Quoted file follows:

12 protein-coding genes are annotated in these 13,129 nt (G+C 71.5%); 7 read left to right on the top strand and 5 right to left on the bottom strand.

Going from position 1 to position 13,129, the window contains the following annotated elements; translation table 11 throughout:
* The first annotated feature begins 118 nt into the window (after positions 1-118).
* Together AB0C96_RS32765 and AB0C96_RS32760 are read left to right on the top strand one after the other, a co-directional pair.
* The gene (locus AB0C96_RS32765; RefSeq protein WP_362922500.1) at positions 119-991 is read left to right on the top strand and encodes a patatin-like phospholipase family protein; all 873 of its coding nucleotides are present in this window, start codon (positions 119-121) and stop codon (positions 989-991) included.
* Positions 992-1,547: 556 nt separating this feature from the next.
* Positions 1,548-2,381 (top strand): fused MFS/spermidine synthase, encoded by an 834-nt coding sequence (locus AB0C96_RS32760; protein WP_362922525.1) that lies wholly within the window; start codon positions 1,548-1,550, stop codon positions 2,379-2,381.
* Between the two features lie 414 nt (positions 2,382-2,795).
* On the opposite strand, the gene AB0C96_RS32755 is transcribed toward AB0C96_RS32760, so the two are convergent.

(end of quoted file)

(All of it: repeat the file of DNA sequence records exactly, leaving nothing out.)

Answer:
12 protein-coding genes are annotated in these 13,129 nt (G+C 71.5%); 7 read left to right on the top strand and 5 right to left on the bottom strand.

Going from position 1 to position 13,129, the window contains the following annotated elements; translation table 11 throughout:
* The first annotated feature begins 118 nt into the window (after positions 1-118).
* Together AB0C96_RS32765 and AB0C96_RS32760 are read left to right on the top strand one after the other, a co-directional pair.
* The gene (locus AB0C96_RS32765; RefSeq protein WP_362922500.1) at positions 119-991 is read left to right on the top strand and encodes a patatin-like phospholipase family protein; all 873 of its coding nucleotides are present in this window, start codon (positions 119-121) and stop codon (positions 989-991) included.
* Positions 992-1,547: 556 nt separating this feature from the next.
* Positions 1,548-2,381 (top strand): fused MFS/spermidine synthase, encoded by an 834-nt coding sequence (locus AB0C96_RS32760; protein WP_362922525.1) that lies wholly within the window; start codon positions 1,548-1,550, stop codon positions 2,379-2,381.
* Between the two features lie 414 nt (positions 2,382-2,795).
* On the opposite strand, the gene AB0C96_RS32755 is transcribed toward AB0C96_RS32760, so the two are convergent.